Effect of CURES Legislation on Narcotic Prescriptions After Soft-tissue Hand Surgery


California’s Controlled Substance Utilization Review and Evaluation System (CURES) was mandated in 2018 to monitor and limit opiate prescriptions. This study evaluated the effects of this legislation on postoperative opioid prescriptions of patients undergoing soft tissue hand surgery. Patients receiving carpal tunnel release, trigger finger release, and ganglion excisions 18 months prior to and 18 months after CURES were selected. The primary outcome was milligram morphine equivalent (MME) prescribed at the surgical encounter and at first postoperative visit. There were 758 patients in the pre-CURES cohort and 701 patients in the post-CURES cohort. In the pre-CURES cohort, there was 116.9 ± 123.8 MME prescribed post op and 10.2 ± 70.8 at first follow-up, whereas post-CURES had 58.8 ± 68.4 MME and 1.1 ± 14.1 for post-op and first follow-up respectively. Findings of this study indicate state regulations may play a role in reducing narcotic consumption following soft tissue hand surgery. (Journal of Surgical Orthopaedic Advances 33(2):122-124, 2024)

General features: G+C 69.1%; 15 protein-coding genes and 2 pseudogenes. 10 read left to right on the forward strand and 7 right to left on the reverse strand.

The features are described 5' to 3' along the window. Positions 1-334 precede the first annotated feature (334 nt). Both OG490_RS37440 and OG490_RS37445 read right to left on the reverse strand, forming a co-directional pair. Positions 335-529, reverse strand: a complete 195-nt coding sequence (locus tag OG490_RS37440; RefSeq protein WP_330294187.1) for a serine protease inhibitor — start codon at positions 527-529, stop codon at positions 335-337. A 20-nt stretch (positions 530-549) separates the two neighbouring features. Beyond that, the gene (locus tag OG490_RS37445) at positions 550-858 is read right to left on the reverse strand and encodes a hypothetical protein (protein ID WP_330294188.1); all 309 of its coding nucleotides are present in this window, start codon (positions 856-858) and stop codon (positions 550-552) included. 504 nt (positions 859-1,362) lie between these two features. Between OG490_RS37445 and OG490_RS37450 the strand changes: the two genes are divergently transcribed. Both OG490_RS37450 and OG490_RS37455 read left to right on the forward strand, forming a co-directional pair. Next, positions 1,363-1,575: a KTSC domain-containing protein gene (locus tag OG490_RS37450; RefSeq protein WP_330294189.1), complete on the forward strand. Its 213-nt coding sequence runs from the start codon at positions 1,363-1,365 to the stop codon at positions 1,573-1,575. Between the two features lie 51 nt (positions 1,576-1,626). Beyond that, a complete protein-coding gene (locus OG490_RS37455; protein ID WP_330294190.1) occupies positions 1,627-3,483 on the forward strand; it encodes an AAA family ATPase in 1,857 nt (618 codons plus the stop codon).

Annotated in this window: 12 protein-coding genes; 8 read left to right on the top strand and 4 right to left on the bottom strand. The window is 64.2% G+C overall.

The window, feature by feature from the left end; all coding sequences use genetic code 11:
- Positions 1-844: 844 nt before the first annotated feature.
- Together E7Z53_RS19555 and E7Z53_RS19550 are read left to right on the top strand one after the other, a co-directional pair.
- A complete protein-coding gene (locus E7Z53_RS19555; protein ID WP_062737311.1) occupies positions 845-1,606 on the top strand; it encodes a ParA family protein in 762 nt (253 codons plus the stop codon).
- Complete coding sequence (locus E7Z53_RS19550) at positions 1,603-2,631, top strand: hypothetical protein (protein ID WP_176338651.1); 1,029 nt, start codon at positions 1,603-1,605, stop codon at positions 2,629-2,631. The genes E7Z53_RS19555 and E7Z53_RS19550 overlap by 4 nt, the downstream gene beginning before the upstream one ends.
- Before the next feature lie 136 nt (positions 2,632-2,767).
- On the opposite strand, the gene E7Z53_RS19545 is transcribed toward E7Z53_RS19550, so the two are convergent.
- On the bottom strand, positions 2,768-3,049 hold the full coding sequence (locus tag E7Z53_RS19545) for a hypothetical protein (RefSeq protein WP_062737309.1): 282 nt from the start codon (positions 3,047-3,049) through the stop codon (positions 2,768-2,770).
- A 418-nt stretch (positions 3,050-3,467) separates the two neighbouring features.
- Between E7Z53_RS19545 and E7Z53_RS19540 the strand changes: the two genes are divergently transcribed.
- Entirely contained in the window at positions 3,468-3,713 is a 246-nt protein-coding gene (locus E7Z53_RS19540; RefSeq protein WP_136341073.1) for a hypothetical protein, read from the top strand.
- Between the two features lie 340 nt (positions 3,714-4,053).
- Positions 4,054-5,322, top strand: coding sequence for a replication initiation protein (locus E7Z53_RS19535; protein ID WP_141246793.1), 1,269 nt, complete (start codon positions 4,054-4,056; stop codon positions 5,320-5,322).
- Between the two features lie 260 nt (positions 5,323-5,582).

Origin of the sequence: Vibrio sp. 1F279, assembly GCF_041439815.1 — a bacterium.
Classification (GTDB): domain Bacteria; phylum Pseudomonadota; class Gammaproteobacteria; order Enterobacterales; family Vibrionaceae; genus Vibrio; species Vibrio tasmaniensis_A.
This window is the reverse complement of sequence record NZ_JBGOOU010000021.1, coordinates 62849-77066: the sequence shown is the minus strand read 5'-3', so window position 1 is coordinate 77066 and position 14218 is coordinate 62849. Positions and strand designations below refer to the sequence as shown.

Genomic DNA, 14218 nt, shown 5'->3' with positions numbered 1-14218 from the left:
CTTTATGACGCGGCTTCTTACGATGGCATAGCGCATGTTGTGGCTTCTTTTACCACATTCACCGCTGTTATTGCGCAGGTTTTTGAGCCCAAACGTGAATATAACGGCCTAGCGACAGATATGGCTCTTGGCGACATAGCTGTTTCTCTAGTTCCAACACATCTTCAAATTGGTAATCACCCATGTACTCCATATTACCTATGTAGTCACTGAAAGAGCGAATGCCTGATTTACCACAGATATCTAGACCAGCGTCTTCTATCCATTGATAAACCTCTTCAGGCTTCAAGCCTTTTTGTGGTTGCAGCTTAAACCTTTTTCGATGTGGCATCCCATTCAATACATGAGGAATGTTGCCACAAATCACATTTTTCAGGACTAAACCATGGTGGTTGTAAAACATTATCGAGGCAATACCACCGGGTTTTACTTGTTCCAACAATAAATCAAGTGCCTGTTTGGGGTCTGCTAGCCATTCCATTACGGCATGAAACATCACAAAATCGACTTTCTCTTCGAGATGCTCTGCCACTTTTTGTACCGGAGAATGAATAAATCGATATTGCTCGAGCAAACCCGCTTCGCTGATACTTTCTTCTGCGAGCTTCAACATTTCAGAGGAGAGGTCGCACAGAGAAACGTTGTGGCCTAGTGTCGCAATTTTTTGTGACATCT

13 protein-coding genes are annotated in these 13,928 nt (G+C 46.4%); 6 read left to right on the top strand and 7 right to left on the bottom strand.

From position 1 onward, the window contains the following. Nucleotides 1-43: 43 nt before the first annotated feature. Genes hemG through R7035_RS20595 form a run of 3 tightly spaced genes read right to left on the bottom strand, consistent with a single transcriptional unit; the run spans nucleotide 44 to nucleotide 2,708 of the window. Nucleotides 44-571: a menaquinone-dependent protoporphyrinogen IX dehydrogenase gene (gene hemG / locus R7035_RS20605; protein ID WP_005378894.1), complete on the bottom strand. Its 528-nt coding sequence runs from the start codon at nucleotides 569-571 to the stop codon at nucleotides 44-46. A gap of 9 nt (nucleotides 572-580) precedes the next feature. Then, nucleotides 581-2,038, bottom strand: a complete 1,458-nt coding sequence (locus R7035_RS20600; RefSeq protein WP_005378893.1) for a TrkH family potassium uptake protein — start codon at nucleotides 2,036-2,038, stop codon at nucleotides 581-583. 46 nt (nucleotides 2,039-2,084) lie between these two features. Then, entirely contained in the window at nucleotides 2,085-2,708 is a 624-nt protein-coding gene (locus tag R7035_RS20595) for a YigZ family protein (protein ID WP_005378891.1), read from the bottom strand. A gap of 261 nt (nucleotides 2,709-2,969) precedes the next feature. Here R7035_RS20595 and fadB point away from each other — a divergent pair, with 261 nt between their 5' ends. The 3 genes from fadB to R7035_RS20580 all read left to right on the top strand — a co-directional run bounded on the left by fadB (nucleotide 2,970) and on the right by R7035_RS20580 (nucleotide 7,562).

Key words: hand surgery, CURES, opioid legislation, opioid control, orthopedic surgery, California

Conor Spady, MD; Damien Cannon, MD; Montri Daniel Wongworawat, MD; David E Ruckle, MD; Rusheel Nayak, MD; and Brittany McPhee, BSc